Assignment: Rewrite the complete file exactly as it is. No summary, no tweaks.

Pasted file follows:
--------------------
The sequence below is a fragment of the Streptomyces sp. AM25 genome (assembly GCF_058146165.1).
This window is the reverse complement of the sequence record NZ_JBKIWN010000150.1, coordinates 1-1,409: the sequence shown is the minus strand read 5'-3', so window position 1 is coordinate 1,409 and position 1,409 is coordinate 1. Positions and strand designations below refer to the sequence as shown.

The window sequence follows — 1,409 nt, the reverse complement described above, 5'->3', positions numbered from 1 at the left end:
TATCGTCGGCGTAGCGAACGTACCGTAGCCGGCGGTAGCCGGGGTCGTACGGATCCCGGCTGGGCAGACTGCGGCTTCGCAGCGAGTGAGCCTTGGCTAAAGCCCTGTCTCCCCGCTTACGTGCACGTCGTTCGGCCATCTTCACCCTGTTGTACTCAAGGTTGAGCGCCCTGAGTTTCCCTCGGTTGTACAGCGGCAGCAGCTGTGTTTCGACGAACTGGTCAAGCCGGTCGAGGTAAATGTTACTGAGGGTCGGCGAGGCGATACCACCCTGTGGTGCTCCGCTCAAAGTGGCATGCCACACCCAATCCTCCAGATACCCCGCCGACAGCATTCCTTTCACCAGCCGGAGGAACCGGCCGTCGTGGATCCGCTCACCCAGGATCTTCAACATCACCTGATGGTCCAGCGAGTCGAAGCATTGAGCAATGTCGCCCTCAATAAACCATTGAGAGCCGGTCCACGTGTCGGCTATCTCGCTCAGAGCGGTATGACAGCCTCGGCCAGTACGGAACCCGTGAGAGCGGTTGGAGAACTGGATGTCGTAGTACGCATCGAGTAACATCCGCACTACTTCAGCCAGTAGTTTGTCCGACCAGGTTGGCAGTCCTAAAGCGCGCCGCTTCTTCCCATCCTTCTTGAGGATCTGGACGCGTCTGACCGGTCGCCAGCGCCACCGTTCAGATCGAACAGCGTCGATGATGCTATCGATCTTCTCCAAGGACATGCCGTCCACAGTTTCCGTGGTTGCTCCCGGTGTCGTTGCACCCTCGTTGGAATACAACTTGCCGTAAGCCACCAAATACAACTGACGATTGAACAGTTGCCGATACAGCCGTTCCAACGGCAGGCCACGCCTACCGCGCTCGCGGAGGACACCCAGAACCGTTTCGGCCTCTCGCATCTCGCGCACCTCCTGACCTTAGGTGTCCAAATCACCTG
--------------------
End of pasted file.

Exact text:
The sequence below is a fragment of the Streptomyces sp. AM25 genome (assembly GCF_058146165.1).
This window is the reverse complement of the sequence record NZ_JBKIWN010000150.1, coordinates 1-1,409: the sequence shown is the minus strand read 5'-3', so window position 1 is coordinate 1,409 and position 1,409 is coordinate 1. Positions and strand designations below refer to the sequence as shown.

The window sequence follows — 1,409 nt, the reverse complement described above, 5'->3', positions numbered from 1 at the left end:
TATCGTCGGCGTAGCGAACGTACCGTAGCCGGCGGTAGCCGGGGTCGTACGGATCCCGGCTGGGCAGACTGCGGCTTCGCAGCGAGTGAGCCTTGGCTAAAGCCCTGTCTCCCCGCTTACGTGCACGTCGTTCGGCCATCTTCACCCTGTTGTACTCAAGGTTGAGCGCCCTGAGTTTCCCTCGGTTGTACAGCGGCAGCAGCTGTGTTTCGACGAACTGGTCAAGCCGGTCGAGGTAAATGTTACTGAGGGTCGGCGAGGCGATACCACCCTGTGGTGCTCCGCTCAAAGTGGCATGCCACACCCAATCCTCCAGATACCCCGCCGACAGCATTCCTTTCACCAGCCGGAGGAACCGGCCGTCGTGGATCCGCTCACCCAGGATCTTCAACATCACCTGATGGTCCAGCGAGTCGAAGCATTGAGCAATGTCGCCCTCAATAAACCATTGAGAGCCGGTCCACGTGTCGGCTATCTCGCTCAGAGCGGTATGACAGCCTCGGCCAGTACGGAACCCGTGAGAGCGGTTGGAGAACTGGATGTCGTAGTACGCATCGAGTAACATCCGCACTACTTCAGCCAGTAGTTTGTCCGACCAGGTTGGCAGTCCTAAAGCGCGCCGCTTCTTCCCATCCTTCTTGAGGATCTGGACGCGTCTGACCGGTCGCCAGCGCCACCGTTCAGATCGAACAGCGTCGATGATGCTATCGATCTTCTCCAAGGACATGCCGTCCACAGTTTCCGTGGTTGCTCCCGGTGTCGTTGCACCCTCGTTGGAATACAACTTGCCGTAAGCCACCAAATACAACTGACGATTGAACAGTTGCCGATACAGCCGTTCCAACGGCAGGCCACGCCTACCGCGCTCGCGGAGGACACCCAGAACCGTTTCGGCCTCTCGCATCTCGCGCACCTCCTGACCTTAGGTGTCCAAATCACCTG